AHU’s nest currently has three eggs in it, two of which are showing signs of hatching – small cracks spiderwebbing out from a central location as the chick inside begins to chip its way out of the eggshell. In less than a day, the chicks should break through and carefully remove the tops of the eggs, crawling out into the nest cup. Within several hours, they will be able to walk and will likely be out and about with AHU and her mate in short order.

AHU's nest only contains three eggs, an unusual occurrence as compared to the standard four. Two of them are primed to hatch, and will likely do so in the next 24 hours.

AHU’s nest only contains three eggs, an unusual occurrence as compared to the standard four. Two of them are primed to hatch, and will likely do so in the next 24 hours.

 

So what are the chances of having two of the 1,250 banded birds from January 2012 occur at the same exact study area in northern Alaska? Apparently pretty good. It raises a lot of questions though, some of which we could have answers to in a little over a year. Having only one banded bird here was just an amazing fluke, but having two suggests that many of our Semipalmated Sandpipers here at the Canning, or at least some, go to northeastern Brazil for the winter. According to David Mizrahi, close to 100 of his banded birds have been resighted, some on migration in the central Unites States, and some on the breeding grounds like the two here. Interestingly enough, the 300-400 Semipalmated Sandpipers that we have banded here over the past four years have never been seen elsewhere by anyone.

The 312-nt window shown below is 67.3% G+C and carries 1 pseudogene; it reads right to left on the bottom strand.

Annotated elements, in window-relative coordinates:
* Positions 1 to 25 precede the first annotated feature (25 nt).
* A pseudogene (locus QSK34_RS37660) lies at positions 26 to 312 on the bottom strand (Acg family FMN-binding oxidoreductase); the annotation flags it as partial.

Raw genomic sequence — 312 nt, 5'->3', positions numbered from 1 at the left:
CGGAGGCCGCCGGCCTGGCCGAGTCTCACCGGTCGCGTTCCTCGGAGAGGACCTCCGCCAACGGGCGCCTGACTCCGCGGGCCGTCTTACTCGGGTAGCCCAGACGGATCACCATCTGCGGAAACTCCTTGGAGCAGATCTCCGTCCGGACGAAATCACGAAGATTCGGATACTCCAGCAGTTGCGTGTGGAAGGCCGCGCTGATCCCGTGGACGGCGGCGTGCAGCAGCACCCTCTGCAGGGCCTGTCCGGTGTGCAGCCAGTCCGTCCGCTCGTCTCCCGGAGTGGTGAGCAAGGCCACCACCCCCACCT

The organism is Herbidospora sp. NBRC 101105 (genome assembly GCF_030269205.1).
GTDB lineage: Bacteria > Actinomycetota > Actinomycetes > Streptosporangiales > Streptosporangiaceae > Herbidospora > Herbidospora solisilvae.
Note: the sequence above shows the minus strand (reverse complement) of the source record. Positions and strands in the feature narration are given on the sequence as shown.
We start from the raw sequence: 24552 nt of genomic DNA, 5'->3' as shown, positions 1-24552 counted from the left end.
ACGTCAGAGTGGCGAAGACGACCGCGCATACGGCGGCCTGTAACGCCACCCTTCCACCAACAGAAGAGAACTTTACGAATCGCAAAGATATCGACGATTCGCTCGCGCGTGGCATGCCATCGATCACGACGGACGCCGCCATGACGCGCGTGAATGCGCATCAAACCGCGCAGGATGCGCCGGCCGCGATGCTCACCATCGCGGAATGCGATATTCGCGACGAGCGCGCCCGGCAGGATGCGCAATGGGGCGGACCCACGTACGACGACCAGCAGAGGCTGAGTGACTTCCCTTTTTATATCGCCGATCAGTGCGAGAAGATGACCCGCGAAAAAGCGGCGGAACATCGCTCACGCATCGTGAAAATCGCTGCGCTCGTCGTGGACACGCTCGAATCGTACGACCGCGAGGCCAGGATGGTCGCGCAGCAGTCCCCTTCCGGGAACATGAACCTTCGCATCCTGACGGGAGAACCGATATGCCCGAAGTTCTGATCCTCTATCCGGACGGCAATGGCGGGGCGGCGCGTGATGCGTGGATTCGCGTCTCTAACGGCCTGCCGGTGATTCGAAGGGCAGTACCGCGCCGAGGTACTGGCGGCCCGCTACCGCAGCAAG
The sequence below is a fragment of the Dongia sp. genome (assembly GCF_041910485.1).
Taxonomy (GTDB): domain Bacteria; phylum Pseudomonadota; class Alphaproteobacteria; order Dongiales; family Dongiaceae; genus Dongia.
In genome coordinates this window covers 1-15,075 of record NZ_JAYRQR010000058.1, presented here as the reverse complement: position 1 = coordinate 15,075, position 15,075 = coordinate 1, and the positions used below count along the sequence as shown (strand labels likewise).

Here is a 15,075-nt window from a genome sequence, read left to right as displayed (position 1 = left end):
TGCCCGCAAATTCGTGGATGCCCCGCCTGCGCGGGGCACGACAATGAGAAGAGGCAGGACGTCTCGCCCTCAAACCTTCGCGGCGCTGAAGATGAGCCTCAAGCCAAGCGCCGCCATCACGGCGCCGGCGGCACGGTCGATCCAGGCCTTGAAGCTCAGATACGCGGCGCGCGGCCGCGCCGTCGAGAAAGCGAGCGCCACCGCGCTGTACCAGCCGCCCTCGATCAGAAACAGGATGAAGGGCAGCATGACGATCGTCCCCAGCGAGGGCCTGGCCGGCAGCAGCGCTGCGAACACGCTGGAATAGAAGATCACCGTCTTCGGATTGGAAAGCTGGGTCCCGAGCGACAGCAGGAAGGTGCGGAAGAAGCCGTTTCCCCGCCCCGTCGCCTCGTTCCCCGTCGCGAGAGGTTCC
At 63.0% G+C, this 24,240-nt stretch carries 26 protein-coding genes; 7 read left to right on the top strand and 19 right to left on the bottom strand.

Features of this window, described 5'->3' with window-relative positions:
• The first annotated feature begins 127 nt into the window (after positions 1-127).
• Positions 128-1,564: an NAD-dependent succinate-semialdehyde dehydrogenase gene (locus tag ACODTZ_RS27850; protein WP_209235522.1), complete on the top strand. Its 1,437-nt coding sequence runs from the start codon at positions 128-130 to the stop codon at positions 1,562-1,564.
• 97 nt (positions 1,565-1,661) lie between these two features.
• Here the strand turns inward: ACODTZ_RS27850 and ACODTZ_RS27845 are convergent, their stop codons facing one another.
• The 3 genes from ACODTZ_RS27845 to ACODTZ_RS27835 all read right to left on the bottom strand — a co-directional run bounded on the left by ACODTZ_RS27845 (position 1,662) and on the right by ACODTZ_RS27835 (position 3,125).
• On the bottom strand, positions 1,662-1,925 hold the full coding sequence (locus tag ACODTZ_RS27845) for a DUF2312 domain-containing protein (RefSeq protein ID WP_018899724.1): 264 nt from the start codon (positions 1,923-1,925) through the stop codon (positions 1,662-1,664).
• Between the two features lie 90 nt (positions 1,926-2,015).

This season we are putting out technology that should hopefully give us more than just two data points to piece together this puzzle. This year, we placed 29 geolocators on Semipalmated Sandpipers. The geolocators are small leg-mounted dataloggers that have an accurate clock in them and record light levels. When you know what time it is when the sun rises and sets and the length of the days and nights, you can determine a rough latitude and longitude. Unfortunately, you have to recapture the bird and remove the geolocator to get the data that it has collected. So we put these instruments on, wait for the following breeding season and hopefully find the nests of the same birds here next year! Many other breeding season research camps like this one are putting geolocators on Semipalmated Sandpipers this season as well. With all of the data combined, hopefully next year we should be able to learn more about where different parts of the overall Semipalmated Sandpiper population go at different parts of the year.

This is one of the geolocators, shown here next to the tip of a mechanical pencil for size. These sit on the upper leg of the bird, in the same location as the flags above on KKL and AHU. The side shown here is the light sensor, and faces outwards to collect data for a year after deployment.

This is one of the geolocators, shown here next to the tip of a mechanical pencil for size. These sit on the upper leg of the bird, in the same location as the flags above on KKL and AHU. The side shown here is the light sensor, and faces outwards to collect data for a year after deployment.